Are Dried Figs Good For Diabetes?


Are Dried Figs Good or Bad For Diabetes

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Hello, I’m Ty Mason from, researcher, writer and I have type 2 diabetes. Today I’m going to answer the question, are dried figs good for diabetes. But before we get into that, make sure you download my free diabetes management book which also includes a diabetes grocery shopping guide (foods to eat and avoid).

The fig tree, which bears figs, is a member of the ficus family.

Technically the fig is not a fruit but is rather an infrutescence, which means that it is formed when multiple flower buds and plant sexual organs fuse together. A “true” fruit is made up of a single plant ovum that comes from just one blossom. But it is acceptable outside of a botanist lab or home to call them fruit.
As with any fruit and one with diabetes, fresh is preferred not only for taste but for nutrition.

Drying food preserves most nutrients and protects it by removing the moisture that bacteria, yeasts, and molds need to live. While drying destroys some of the nutrients like vitamin C, removing water concentrates the material that is left. This means jamming more calories, dietary fiber, and vitamins and minerals into a smaller space. This means about a quarter cup of dried fruit has much of the same calories, carbs, etc as a cup of fresh fruit since most fruit is 75% water.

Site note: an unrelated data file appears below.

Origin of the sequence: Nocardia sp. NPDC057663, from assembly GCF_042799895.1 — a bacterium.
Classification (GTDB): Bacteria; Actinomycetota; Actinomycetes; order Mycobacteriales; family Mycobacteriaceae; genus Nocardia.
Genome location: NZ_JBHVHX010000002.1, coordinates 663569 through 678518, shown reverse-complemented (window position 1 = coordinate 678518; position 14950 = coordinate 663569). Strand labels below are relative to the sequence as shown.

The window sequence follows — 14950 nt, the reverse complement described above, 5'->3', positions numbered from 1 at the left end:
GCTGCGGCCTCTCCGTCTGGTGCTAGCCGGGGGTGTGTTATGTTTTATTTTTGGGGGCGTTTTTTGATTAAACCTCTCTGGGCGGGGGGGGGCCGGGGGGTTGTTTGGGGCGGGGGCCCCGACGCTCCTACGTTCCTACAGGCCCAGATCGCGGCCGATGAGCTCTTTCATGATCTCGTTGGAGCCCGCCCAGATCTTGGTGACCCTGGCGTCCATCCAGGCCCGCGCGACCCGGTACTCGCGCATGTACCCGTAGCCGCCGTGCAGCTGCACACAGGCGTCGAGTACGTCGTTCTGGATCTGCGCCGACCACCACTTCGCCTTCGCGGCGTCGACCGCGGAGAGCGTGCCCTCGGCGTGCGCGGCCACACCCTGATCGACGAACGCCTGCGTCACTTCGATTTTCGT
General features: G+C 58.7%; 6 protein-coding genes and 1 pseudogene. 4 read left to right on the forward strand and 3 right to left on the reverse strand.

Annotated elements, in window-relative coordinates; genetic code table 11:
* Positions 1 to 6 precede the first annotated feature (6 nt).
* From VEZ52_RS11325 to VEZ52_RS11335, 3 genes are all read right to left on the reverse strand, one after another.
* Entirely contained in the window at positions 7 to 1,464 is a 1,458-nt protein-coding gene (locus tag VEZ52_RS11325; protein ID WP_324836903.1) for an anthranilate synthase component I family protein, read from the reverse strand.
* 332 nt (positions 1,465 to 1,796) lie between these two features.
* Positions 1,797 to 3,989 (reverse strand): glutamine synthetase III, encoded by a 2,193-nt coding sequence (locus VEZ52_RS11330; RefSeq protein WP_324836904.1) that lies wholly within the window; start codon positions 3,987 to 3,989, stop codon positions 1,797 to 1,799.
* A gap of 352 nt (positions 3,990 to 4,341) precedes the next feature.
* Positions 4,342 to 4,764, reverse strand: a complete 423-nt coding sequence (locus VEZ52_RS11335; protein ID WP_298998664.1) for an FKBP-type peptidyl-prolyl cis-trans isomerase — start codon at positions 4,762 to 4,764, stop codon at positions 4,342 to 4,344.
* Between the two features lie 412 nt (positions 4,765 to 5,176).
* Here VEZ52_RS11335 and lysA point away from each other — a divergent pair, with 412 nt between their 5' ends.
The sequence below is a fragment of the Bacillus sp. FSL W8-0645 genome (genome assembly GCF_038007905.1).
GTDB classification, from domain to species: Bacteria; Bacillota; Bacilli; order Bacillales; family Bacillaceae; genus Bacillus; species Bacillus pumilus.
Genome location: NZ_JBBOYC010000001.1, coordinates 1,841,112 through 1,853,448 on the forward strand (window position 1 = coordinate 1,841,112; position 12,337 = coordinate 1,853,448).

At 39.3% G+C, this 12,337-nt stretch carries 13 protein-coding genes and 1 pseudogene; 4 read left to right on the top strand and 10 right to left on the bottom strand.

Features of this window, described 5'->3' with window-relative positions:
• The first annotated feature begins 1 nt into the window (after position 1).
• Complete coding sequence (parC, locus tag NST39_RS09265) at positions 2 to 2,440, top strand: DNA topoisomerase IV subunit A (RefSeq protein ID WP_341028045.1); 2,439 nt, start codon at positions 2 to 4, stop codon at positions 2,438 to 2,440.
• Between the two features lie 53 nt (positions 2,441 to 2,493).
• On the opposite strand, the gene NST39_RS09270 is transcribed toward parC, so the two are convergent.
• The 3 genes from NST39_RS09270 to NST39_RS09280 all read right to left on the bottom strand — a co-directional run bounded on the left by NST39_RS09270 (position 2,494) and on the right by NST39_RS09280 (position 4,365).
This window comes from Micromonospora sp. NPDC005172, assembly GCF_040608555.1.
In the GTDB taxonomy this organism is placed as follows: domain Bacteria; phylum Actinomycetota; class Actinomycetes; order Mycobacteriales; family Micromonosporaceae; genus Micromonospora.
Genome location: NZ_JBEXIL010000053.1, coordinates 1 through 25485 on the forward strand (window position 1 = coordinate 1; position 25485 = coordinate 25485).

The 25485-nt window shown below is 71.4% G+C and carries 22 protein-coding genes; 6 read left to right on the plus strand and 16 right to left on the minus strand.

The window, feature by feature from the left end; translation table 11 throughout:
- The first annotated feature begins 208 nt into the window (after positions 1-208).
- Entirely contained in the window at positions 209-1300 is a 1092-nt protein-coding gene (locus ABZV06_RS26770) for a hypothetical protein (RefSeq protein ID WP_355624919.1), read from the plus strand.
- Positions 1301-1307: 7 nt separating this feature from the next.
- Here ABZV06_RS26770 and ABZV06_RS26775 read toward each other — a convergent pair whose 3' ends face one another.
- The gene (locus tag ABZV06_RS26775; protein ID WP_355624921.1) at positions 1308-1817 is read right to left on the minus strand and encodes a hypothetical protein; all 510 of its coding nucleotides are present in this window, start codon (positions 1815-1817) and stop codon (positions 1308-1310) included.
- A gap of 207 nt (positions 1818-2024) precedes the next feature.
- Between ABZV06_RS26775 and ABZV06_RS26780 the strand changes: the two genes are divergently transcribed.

Nutritionally dried figs are very low in Saturated Fat, Cholesterol and Sodium. It is also a good source of Dietary Fiber. The GI of dried figs is 61 which is a medium level food. But the GL, which actually tells us what the food will do to our blood sugar after eating it is a whopping 43! Anything over 20 is considered high.

There are 95 carbs, 371 calories and 71 grams of sugar in a 1 cup serving of dried figs.

Let’s compare that to fresh figs. In a cup of fresh figs there are 148 calories, 38 carbs and 32 grams of sugars. Which brings the glycemic load down to 16, a medium GL food that is good in moderation.

So, are dried figs good for diabetes? No they aren’t. If you want to have figs, opt for fresh but only in moderation. Fruit is good for a healthy diet plan, but the fig is better left to the newton and away from our plates.

I hope this answered your question are dried figs good or bad for diabetes. Don’t forget to get your diabetes management book.

Let me know if you have any other diabetes related questions.


  1. Thank you and all others who so willingly take the time to share helpful information to help others gain a better understanding of areas of individual concern. I remember as a youth, my mother and other maternal elders using the pus from the fig tree to help cure certain skin ailments. Currently, I have a neighbor who has a very fruitful fig tree. He brought some over to me, but I was not sure as to whether or not I could eat them as a type two diabetic. Wow, I am so glad to learn that I can; and to learn the difference between eating the fresh figs versus eating dried figs. Thank you again for sharing your wisdom.


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